Curious about 'SetThreadGroupAffinity()'

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Curious about 'SetThreadGroupAffinity()'

John Emmas
Hi guys - forgive me asking a trivial question.  It's just something I
noticed in the Blender code...

I'm involved mostly in audio products where we often use multiple
threads to run things like the processing stuff (plugins etc).  On
Windows we'll call functions like 'SetThreadAffinityMask()' or
'SetThreadIdealProcessor()' to ensure that multiple threads get run on
different CPU cores which gives an element of parallel processing
(assuming there's enough cores available).

But looking through the Blender code it seems like you've chosen a
different approach ('SetThreadGroupAffinity()').  I might be
misunderstanding something but AFAICT that'll assign threads to a
processor group (rather than any individual processor).  So it won't
necessarily promote parallel processing.  Or isn't that the reason?  Do
you use that approach because it offers some other benefit?  Like I
said, I'm just curious really...

John
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Re: Curious about 'SetThreadGroupAffinity()'

Brecht Van Lommel-4
Hi,

We use SetThreadGroupAffinity() for systems with more than 64 cores,
without that it doesn't use all the cores.

SetThreadAffinityMask() is a hint to the operating system scheduler, which
can improve performance by some % due to fewer context switches or better
memory location for example. If you have just a single process with a
single thread pool with the same amount of threads and cores a hint can
help.

But if you have multiple processes, multiple thread pools, external
renderers doing their own threading, ... then the optimal scheduling is not
so obvious and giving the wrong hints can cause higher priority tasks to be
slowed. Adding affinity may still help, but it would need detailed
benchmarking, and even then it's a bit risky because it might be worse in
some corner cases we didn't predict. Generally the operating system
scheduler does a good job, and these schedulers have gotten better in newer
operating systems too.

Regards,
Brecht.



On Mon, May 28, 2018 at 12:15 PM, John Emmas <[hidden email]>
wrote:

> Hi guys - forgive me asking a trivial question.  It's just something I
> noticed in the Blender code...
>
> I'm involved mostly in audio products where we often use multiple threads
> to run things like the processing stuff (plugins etc).  On Windows we'll
> call functions like 'SetThreadAffinityMask()' or
> 'SetThreadIdealProcessor()' to ensure that multiple threads get run on
> different CPU cores which gives an element of parallel processing (assuming
> there's enough cores available).
>
> But looking through the Blender code it seems like you've chosen a
> different approach ('SetThreadGroupAffinity()').  I might be
> misunderstanding something but AFAICT that'll assign threads to a processor
> group (rather than any individual processor).  So it won't necessarily
> promote parallel processing.  Or isn't that the reason?  Do you use that
> approach because it offers some other benefit?  Like I said, I'm just
> curious really...
>
> John
> _______________________________________________
> Bf-committers mailing list
> [hidden email]
> https://lists.blender.org/mailman/listinfo/bf-committers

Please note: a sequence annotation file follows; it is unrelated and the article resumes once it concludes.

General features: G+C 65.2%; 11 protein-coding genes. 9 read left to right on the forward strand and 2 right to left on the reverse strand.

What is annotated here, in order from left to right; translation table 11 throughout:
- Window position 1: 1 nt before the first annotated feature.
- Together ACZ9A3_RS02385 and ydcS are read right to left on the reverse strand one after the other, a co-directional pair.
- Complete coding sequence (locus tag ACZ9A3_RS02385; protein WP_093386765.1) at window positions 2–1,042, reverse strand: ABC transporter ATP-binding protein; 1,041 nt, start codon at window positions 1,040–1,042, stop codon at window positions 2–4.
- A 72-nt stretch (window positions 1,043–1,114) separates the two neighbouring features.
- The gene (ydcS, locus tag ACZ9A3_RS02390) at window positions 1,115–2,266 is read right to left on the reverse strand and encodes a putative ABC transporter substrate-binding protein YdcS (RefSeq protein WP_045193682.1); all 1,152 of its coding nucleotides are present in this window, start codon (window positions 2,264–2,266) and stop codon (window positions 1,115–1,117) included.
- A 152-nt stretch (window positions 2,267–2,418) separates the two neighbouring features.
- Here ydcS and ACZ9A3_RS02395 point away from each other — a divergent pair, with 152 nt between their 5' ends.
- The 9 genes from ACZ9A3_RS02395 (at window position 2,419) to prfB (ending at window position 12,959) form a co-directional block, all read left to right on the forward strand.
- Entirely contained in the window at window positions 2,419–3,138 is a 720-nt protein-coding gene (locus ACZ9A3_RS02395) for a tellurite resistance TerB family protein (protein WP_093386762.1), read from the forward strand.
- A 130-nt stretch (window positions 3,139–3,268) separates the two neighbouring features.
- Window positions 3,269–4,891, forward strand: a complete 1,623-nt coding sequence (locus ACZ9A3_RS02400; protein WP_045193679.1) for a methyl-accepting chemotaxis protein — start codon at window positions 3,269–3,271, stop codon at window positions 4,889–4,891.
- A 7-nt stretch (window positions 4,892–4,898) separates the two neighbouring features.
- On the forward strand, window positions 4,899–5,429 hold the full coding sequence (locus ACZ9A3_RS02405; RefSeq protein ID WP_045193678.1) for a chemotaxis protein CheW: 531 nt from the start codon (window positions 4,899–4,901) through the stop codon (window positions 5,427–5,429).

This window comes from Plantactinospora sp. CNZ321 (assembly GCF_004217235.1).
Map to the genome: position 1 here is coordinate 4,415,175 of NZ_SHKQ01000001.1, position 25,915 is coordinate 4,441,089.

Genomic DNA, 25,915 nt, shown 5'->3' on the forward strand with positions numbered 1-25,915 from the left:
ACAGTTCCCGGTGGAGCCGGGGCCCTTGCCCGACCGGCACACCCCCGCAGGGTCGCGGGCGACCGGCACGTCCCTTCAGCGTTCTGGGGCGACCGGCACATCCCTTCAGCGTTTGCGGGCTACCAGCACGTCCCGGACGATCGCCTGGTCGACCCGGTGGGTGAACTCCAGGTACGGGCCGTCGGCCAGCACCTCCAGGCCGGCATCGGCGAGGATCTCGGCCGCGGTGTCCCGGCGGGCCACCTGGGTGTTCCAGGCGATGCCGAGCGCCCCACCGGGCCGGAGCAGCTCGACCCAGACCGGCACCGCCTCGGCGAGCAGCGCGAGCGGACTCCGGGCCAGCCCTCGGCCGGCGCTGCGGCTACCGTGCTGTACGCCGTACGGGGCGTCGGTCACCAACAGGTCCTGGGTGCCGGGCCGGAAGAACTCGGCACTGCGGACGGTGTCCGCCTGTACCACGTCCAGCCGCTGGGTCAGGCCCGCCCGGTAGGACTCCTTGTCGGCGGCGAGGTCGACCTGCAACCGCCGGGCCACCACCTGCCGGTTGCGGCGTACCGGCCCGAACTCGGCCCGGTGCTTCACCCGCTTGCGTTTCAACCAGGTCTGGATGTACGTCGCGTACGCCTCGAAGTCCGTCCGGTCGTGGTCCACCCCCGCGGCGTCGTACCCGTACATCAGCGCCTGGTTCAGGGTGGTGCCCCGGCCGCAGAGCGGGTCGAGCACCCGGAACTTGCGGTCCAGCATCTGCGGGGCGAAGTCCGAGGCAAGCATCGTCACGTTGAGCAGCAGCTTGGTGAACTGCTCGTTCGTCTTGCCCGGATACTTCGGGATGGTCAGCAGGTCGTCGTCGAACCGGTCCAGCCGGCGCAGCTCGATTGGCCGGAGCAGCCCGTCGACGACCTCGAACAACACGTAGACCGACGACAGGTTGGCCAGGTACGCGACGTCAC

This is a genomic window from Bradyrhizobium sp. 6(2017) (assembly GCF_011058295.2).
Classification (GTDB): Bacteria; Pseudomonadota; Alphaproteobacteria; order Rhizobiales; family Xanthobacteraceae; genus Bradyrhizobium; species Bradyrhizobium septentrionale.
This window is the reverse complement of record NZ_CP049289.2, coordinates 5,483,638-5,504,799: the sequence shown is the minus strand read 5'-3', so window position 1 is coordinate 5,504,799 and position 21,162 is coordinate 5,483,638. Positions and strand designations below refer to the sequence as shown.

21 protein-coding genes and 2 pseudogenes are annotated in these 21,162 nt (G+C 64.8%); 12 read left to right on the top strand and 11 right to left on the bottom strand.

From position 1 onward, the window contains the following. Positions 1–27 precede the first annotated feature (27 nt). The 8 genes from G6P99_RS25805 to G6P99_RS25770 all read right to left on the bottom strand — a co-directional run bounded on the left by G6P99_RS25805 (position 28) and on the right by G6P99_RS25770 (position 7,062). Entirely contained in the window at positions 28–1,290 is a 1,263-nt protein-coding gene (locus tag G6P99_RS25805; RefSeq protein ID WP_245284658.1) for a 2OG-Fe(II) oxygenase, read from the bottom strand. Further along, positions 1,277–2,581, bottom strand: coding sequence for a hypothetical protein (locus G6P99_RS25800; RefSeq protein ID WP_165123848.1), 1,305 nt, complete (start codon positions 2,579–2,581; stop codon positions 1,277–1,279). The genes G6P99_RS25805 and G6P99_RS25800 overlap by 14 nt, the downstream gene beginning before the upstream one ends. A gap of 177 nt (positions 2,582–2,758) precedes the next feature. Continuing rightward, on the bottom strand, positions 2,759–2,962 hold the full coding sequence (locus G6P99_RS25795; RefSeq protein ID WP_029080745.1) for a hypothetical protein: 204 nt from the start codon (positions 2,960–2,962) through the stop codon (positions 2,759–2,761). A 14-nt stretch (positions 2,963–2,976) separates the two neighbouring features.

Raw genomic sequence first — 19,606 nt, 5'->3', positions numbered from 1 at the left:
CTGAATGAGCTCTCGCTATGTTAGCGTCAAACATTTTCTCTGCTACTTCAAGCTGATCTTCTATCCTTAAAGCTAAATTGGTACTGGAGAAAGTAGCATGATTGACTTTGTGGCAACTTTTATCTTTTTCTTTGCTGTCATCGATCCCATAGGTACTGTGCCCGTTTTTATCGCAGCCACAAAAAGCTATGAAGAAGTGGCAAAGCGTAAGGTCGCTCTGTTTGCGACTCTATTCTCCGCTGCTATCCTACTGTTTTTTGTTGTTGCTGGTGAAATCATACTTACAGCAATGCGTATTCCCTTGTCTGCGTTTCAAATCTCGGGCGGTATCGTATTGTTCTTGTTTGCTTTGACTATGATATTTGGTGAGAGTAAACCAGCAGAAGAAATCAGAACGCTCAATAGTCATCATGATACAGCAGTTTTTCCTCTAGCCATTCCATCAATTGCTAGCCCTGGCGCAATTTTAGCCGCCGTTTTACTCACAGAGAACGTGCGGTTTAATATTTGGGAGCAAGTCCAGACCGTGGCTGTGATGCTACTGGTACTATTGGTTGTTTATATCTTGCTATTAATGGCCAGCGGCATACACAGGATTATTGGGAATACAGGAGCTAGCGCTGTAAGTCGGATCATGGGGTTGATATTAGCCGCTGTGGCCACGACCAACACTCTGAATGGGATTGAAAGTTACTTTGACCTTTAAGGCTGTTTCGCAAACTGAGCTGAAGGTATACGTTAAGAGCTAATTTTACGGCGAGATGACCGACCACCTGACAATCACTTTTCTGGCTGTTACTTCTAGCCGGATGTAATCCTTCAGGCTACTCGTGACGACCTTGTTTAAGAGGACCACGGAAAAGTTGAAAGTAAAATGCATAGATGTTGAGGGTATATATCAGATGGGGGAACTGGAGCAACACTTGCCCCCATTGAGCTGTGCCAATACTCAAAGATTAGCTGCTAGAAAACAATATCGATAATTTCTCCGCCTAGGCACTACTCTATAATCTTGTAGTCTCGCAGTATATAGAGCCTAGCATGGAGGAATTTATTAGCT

>
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Re: Curious about 'SetThreadGroupAffinity()'

John Emmas
Great explanation, Brecht - thanks !

John

On 28/05/2018 12:40, Brecht Van Lommel wrote:

> Hi,
>
> We use SetThreadGroupAffinity() for systems with more than 64 cores,
> without that it doesn't use all the cores.
>
> SetThreadAffinityMask() is a hint to the operating system scheduler, which
> can improve performance by some % due to fewer context switches or better
> memory location for example. If you have just a single process with a
> single thread pool with the same amount of threads and cores a hint can
> help.
>
> But if you have multiple processes, multiple thread pools, external
> renderers doing their own threading, ... then the optimal scheduling is not
> so obvious and giving the wrong hints can cause higher priority tasks to be
> slowed. Adding affinity may still help, but it would need detailed
> benchmarking, and even then it's a bit risky because it might be worse in
> some corner cases we didn't predict. Generally the operating system
> scheduler does a good job, and these schedulers have gotten better in newer
> operating systems too.
>
> Regards,
> Brecht.
>
>
>
> On Mon, May 28, 2018 at 12:15 PM, John Emmas <[hidden email]>
> wrote:
>
>> Hi guys - forgive me asking a trivial question.  It's just something I
>> noticed in the Blender code...
>>
>> I'm involved mostly in audio products where we often use multiple threads
>> to run things like the processing stuff (plugins etc).  On Windows we'll
>> call functions like 'SetThreadAffinityMask()' or
>> 'SetThreadIdealProcessor()' to ensure that multiple threads get run on
>> different CPU cores which gives an element of parallel processing (assuming
>> there's enough cores available).
>>
>> But looking through the Blender code it seems like you've chosen a
>> different approach ('SetThreadGroupAffinity()').  I might be
>> misunderstanding something but AFAICT that'll assign threads to a processor
>> group (rather than any individual processor).  So it won't necessarily
>> promote parallel processing.  Or isn't that the reason?  Do you use that
>> approach because it offers some other benefit?  Like I said, I'm just
>> curious really...
>>
>> John
>> _______________________________________________
>> Bf-committers mailing list
>> [hidden email]
>> https://lists.blender.org/mailman/listinfo/bf-committers
>>
> _______________________________________________
> Bf-committers mailing list
> [hidden email]
> https://lists.blender.org/mailman/listinfo/bf-committers
>

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